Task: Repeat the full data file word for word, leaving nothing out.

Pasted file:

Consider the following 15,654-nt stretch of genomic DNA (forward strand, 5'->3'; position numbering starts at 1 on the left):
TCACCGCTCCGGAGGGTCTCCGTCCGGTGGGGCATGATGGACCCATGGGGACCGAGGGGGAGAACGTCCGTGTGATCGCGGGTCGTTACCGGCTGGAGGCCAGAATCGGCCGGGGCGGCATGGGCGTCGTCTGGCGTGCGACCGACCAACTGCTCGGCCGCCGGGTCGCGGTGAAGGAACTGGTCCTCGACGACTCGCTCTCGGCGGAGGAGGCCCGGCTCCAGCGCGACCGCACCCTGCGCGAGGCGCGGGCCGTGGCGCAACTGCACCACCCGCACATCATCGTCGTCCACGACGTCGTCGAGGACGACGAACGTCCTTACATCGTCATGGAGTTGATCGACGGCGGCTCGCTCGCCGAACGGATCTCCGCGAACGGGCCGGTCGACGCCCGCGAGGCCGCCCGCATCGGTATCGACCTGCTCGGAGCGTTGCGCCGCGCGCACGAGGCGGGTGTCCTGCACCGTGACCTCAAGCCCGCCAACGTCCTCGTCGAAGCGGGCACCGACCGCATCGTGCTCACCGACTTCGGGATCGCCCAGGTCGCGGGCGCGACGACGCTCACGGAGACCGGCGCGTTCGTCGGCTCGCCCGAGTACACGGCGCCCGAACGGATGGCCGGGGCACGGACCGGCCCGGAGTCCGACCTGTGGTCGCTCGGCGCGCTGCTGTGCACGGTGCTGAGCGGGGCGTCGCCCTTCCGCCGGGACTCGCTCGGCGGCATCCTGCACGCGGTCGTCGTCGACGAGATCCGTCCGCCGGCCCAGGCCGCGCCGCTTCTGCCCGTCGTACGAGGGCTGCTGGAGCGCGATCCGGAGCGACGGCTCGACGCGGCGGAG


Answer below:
Consider the following 15,654-nt stretch of genomic DNA (forward strand, 5'->3'; position numbering starts at 1 on the left):
TCACCGCTCCGGAGGGTCTCCGTCCGGTGGGGCATGATGGACCCATGGGGACCGAGGGGGAGAACGTCCGTGTGATCGCGGGTCGTTACCGGCTGGAGGCCAGAATCGGCCGGGGCGGCATGGGCGTCGTCTGGCGTGCGACCGACCAACTGCTCGGCCGCCGGGTCGCGGTGAAGGAACTGGTCCTCGACGACTCGCTCTCGGCGGAGGAGGCCCGGCTCCAGCGCGACCGCACCCTGCGCGAGGCGCGGGCCGTGGCGCAACTGCACCACCCGCACATCATCGTCGTCCACGACGTCGTCGAGGACGACGAACGTCCTTACATCGTCATGGAGTTGATCGACGGCGGCTCGCTCGCCGAACGGATCTCCGCGAACGGGCCGGTCGACGCCCGCGAGGCCGCCCGCATCGGTATCGACCTGCTCGGAGCGTTGCGCCGCGCGCACGAGGCGGGTGTCCTGCACCGTGACCTCAAGCCCGCCAACGTCCTCGTCGAAGCGGGCACCGACCGCATCGTGCTCACCGACTTCGGGATCGCCCAGGTCGCGGGCGCGACGACGCTCACGGAGACCGGCGCGTTCGTCGGCTCGCCCGAGTACACGGCGCCCGAACGGATGGCCGGGGCACGGACCGGCCCGGAGTCCGACCTGTGGTCGCTCGGCGCGCTGCTGTGCACGGTGCTGAGCGGGGCGTCGCCCTTCCGCCGGGACTCGCTCGGCGGCATCCTGCACGCGGTCGTCGTCGACGAGATCCGTCCGCCGGCCCAGGCCGCGCCGCTTCTGCCCGTCGTACGAGGGCTGCTGGAGCGCGATCCGGAGCGACGGCTCGACGCGGCGGAG